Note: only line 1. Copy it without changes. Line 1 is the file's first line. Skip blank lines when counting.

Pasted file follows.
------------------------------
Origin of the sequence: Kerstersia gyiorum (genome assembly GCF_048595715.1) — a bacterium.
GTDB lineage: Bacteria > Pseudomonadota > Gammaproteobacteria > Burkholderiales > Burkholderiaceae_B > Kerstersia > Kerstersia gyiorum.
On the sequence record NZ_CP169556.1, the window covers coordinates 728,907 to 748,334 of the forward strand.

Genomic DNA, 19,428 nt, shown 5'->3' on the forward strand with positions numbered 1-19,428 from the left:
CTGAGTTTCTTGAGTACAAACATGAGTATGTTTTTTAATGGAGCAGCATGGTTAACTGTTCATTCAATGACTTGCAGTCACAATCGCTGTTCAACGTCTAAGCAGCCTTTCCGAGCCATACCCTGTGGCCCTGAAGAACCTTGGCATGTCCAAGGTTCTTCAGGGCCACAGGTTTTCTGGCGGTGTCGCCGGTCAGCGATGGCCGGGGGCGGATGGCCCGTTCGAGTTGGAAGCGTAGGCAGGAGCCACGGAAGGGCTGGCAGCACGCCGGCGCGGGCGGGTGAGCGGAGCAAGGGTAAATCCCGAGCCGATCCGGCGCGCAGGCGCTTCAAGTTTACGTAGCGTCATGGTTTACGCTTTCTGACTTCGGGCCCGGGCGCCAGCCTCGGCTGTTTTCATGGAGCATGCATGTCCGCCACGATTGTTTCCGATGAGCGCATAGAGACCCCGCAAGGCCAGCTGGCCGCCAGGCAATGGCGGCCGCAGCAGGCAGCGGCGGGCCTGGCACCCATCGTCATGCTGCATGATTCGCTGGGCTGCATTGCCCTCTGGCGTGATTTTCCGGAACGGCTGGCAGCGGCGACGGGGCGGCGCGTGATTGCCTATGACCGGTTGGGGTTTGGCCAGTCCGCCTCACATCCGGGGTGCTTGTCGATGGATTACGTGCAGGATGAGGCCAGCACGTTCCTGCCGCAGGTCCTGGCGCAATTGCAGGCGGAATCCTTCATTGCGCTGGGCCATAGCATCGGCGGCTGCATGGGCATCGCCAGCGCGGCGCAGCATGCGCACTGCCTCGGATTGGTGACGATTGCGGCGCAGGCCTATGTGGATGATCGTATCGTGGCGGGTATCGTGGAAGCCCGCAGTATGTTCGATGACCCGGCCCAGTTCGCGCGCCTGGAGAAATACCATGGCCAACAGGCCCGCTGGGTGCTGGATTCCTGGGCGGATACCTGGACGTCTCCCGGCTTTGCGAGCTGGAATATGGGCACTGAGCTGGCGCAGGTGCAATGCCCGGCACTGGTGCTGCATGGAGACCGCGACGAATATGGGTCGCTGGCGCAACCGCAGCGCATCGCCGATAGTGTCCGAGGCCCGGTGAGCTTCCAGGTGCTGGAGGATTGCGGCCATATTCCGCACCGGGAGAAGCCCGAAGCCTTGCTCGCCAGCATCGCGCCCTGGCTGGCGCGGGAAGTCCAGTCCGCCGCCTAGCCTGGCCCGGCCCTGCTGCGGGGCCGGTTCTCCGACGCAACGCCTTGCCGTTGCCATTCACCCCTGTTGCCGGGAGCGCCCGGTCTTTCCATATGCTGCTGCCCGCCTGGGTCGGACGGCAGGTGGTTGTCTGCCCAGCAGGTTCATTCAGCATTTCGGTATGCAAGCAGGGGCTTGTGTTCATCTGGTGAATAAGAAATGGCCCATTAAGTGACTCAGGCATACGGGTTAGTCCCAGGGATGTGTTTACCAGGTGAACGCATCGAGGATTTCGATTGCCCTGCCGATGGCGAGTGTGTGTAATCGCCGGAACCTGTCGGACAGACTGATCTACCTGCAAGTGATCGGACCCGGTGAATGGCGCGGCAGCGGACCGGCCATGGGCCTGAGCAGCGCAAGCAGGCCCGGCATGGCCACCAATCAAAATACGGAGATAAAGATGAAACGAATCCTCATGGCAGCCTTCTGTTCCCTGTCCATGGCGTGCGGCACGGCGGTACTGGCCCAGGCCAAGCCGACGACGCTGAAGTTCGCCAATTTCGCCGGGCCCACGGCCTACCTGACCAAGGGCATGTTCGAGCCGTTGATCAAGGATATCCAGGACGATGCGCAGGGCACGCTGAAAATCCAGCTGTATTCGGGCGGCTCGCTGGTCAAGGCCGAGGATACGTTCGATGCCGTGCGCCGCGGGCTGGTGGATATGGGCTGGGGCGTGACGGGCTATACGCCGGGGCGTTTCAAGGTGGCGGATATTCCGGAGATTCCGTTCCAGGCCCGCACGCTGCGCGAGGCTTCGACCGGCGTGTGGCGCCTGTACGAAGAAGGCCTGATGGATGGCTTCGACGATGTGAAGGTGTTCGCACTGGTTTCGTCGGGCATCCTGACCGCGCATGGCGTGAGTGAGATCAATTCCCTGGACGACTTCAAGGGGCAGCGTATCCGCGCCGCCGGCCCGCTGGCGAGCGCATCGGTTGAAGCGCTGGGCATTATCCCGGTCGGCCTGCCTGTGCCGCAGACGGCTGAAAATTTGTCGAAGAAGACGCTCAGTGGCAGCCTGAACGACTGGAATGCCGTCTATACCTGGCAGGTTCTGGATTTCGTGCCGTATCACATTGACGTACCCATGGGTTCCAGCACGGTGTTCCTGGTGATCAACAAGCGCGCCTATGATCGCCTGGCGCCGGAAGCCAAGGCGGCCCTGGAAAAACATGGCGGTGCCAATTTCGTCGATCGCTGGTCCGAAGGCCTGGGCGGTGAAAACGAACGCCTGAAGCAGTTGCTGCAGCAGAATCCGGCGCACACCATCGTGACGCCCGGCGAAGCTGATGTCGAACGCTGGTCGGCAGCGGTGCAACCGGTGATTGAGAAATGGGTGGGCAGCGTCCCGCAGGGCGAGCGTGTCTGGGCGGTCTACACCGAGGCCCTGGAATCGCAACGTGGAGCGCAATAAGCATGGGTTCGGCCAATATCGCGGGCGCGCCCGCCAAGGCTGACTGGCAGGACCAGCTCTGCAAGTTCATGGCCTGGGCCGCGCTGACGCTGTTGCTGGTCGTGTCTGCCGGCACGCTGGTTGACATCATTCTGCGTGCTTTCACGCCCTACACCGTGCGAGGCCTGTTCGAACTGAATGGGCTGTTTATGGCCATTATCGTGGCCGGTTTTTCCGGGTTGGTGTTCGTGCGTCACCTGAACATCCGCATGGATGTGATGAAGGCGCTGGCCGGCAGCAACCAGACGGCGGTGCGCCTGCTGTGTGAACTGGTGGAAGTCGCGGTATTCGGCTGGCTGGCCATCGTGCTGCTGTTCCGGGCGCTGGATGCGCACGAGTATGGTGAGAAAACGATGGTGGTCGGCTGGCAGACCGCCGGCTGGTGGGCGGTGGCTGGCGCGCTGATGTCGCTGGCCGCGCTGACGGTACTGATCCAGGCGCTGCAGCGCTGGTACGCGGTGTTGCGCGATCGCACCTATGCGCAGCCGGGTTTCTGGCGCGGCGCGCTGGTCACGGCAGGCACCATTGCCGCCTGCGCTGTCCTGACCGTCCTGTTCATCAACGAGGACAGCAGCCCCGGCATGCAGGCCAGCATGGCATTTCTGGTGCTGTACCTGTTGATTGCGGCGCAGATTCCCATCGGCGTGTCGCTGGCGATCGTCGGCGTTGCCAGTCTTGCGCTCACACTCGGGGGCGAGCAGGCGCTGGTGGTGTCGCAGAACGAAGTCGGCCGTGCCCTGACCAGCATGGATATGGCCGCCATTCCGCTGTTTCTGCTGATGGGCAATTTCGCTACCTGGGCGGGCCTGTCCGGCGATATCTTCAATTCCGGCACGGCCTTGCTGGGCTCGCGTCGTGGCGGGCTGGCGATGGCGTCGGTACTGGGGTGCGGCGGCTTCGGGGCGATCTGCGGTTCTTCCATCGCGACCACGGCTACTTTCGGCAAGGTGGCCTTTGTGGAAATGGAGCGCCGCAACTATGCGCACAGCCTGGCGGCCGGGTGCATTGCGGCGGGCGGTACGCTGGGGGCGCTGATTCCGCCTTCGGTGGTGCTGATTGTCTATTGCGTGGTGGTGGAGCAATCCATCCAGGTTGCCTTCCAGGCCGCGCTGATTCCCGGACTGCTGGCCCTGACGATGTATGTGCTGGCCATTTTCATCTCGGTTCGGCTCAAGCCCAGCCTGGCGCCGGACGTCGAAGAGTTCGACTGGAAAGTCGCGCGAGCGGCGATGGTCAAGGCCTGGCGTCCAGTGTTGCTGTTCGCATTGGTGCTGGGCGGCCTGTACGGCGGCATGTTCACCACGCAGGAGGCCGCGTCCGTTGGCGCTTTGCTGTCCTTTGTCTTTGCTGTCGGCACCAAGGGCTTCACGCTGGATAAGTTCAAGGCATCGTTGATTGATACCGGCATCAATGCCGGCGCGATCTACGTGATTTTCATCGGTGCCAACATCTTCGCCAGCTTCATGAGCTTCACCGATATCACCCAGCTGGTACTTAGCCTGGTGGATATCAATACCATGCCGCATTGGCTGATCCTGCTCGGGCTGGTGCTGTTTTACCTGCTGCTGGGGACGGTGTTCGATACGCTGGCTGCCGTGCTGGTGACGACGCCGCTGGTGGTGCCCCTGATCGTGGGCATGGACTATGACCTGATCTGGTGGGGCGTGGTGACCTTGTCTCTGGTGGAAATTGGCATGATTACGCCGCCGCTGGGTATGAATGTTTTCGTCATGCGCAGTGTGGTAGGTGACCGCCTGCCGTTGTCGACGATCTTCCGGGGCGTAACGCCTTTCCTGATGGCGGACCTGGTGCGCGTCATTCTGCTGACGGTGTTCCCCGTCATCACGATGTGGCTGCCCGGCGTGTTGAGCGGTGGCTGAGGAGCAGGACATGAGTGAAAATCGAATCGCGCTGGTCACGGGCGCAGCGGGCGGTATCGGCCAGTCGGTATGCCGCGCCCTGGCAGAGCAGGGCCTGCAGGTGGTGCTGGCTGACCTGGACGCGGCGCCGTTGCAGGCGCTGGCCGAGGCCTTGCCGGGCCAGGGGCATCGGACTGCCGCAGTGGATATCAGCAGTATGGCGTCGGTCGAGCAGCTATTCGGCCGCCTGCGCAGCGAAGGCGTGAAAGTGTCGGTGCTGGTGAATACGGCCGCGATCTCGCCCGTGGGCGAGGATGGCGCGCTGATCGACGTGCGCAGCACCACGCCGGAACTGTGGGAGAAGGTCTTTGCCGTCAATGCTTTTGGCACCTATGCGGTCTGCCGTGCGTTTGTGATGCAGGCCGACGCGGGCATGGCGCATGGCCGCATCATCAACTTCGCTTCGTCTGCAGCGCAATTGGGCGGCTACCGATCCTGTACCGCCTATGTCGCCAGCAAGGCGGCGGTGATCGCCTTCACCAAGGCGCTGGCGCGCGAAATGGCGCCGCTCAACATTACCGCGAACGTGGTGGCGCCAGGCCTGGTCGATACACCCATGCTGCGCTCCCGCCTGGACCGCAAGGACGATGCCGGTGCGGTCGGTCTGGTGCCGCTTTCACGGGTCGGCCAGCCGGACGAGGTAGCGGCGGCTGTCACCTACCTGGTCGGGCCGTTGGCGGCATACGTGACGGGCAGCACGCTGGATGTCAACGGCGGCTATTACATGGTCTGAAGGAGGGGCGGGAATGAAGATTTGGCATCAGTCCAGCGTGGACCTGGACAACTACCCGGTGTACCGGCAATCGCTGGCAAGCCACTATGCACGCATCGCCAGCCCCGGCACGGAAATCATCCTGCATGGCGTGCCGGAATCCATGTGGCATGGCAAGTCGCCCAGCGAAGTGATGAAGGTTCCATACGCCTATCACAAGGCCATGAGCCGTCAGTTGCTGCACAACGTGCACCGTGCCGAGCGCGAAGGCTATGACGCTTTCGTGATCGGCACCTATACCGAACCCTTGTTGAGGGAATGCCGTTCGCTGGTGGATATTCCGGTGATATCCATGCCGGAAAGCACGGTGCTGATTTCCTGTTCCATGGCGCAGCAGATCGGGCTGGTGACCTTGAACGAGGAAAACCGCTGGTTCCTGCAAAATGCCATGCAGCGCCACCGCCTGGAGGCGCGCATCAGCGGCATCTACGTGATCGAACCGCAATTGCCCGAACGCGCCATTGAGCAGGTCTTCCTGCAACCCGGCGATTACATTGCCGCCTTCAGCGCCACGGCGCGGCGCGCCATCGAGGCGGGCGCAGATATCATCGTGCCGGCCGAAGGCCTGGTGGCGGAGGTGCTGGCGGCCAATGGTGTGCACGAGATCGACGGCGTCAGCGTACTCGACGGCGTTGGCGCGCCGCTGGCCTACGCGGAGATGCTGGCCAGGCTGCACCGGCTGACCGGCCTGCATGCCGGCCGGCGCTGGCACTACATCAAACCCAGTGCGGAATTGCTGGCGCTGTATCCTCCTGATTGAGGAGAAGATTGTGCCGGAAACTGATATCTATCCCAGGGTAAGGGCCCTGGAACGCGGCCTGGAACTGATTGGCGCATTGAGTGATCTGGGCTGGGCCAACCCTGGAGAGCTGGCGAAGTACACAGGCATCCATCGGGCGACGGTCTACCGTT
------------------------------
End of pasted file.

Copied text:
Origin of the sequence: Kerstersia gyiorum (genome assembly GCF_048595715.1) — a bacterium.